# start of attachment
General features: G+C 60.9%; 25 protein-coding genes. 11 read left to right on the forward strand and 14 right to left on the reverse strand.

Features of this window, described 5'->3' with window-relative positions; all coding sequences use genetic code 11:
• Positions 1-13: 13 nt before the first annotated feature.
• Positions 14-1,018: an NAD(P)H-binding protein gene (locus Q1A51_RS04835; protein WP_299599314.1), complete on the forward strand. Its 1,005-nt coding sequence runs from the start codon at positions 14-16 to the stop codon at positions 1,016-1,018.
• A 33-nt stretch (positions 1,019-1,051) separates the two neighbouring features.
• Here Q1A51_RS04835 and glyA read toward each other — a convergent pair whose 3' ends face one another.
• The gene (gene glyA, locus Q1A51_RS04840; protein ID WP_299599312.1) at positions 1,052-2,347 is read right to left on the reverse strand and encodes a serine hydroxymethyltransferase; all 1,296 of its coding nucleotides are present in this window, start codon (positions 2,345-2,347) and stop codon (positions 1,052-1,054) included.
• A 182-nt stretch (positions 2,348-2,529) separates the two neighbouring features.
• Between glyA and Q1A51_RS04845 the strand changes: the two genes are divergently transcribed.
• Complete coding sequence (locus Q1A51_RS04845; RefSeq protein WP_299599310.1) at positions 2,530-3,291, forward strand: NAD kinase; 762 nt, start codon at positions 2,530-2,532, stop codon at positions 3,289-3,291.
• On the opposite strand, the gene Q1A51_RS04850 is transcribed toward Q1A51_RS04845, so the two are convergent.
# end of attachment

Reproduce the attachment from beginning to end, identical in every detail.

General features: G+C 60.9%; 25 protein-coding genes. 11 read left to right on the forward strand and 14 right to left on the reverse strand.

Features of this window, described 5'->3' with window-relative positions; all coding sequences use genetic code 11:
• Positions 1-13: 13 nt before the first annotated feature.
• Positions 14-1,018: an NAD(P)H-binding protein gene (locus Q1A51_RS04835; protein WP_299599314.1), complete on the forward strand. Its 1,005-nt coding sequence runs from the start codon at positions 14-16 to the stop codon at positions 1,016-1,018.
• A 33-nt stretch (positions 1,019-1,051) separates the two neighbouring features.
• Here Q1A51_RS04835 and glyA read toward each other — a convergent pair whose 3' ends face one another.
• The gene (gene glyA, locus Q1A51_RS04840; protein ID WP_299599312.1) at positions 1,052-2,347 is read right to left on the reverse strand and encodes a serine hydroxymethyltransferase; all 1,296 of its coding nucleotides are present in this window, start codon (positions 2,345-2,347) and stop codon (positions 1,052-1,054) included.
• A 182-nt stretch (positions 2,348-2,529) separates the two neighbouring features.
• Between glyA and Q1A51_RS04845 the strand changes: the two genes are divergently transcribed.
• Complete coding sequence (locus Q1A51_RS04845; RefSeq protein WP_299599310.1) at positions 2,530-3,291, forward strand: NAD kinase; 762 nt, start codon at positions 2,530-2,532, stop codon at positions 3,289-3,291.
• On the opposite strand, the gene Q1A51_RS04850 is transcribed toward Q1A51_RS04845, so the two are convergent.